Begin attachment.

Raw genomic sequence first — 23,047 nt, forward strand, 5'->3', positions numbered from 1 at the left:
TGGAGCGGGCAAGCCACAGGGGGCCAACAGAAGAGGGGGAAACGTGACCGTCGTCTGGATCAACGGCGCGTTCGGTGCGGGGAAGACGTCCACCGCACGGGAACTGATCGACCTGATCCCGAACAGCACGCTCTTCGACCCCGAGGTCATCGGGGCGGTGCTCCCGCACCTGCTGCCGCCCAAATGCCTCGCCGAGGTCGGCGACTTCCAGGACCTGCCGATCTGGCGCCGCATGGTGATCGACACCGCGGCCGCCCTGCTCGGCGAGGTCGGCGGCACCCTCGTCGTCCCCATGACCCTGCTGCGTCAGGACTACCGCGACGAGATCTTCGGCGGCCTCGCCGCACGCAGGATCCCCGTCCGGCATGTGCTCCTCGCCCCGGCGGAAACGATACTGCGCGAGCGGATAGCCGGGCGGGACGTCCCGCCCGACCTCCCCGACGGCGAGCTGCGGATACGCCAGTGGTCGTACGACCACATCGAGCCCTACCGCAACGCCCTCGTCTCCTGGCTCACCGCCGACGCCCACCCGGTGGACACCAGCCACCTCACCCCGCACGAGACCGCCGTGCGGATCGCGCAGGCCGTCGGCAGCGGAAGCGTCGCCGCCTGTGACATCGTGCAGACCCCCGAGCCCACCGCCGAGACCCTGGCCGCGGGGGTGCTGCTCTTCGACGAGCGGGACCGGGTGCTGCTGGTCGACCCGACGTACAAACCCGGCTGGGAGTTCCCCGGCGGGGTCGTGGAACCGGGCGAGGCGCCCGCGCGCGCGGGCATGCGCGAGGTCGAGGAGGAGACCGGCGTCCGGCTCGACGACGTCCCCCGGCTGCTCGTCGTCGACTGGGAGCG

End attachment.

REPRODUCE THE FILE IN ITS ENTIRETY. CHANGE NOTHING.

Raw genomic sequence first — 23,047 nt, forward strand, 5'->3', positions numbered from 1 at the left:
TGGAGCGGGCAAGCCACAGGGGGCCAACAGAAGAGGGGGAAACGTGACCGTCGTCTGGATCAACGGCGCGTTCGGTGCGGGGAAGACGTCCACCGCACGGGAACTGATCGACCTGATCCCGAACAGCACGCTCTTCGACCCCGAGGTCATCGGGGCGGTGCTCCCGCACCTGCTGCCGCCCAAATGCCTCGCCGAGGTCGGCGACTTCCAGGACCTGCCGATCTGGCGCCGCATGGTGATCGACACCGCGGCCGCCCTGCTCGGCGAGGTCGGCGGCACCCTCGTCGTCCCCATGACCCTGCTGCGTCAGGACTACCGCGACGAGATCTTCGGCGGCCTCGCCGCACGCAGGATCCCCGTCCGGCATGTGCTCCTCGCCCCGGCGGAAACGATACTGCGCGAGCGGATAGCCGGGCGGGACGTCCCGCCCGACCTCCCCGACGGCGAGCTGCGGATACGCCAGTGGTCGTACGACCACATCGAGCCCTACCGCAACGCCCTCGTCTCCTGGCTCACCGCCGACGCCCACCCGGTGGACACCAGCCACCTCACCCCGCACGAGACCGCCGTGCGGATCGCGCAGGCCGTCGGCAGCGGAAGCGTCGCCGCCTGTGACATCGTGCAGACCCCCGAGCCCACCGCCGAGACCCTGGCCGCGGGGGTGCTGCTCTTCGACGAGCGGGACCGGGTGCTGCTGGTCGACCCGACGTACAAACCCGGCTGGGAGTTCCCCGGCGGGGTCGTGGAACCGGGCGAGGCGCCCGCGCGCGCGGGCATGCGCGAGGTCGAGGAGGAGACCGGCGTCCGGCTCGACGACGTCCCCCGGCTGCTCGTCGTCGACTGGGAGCG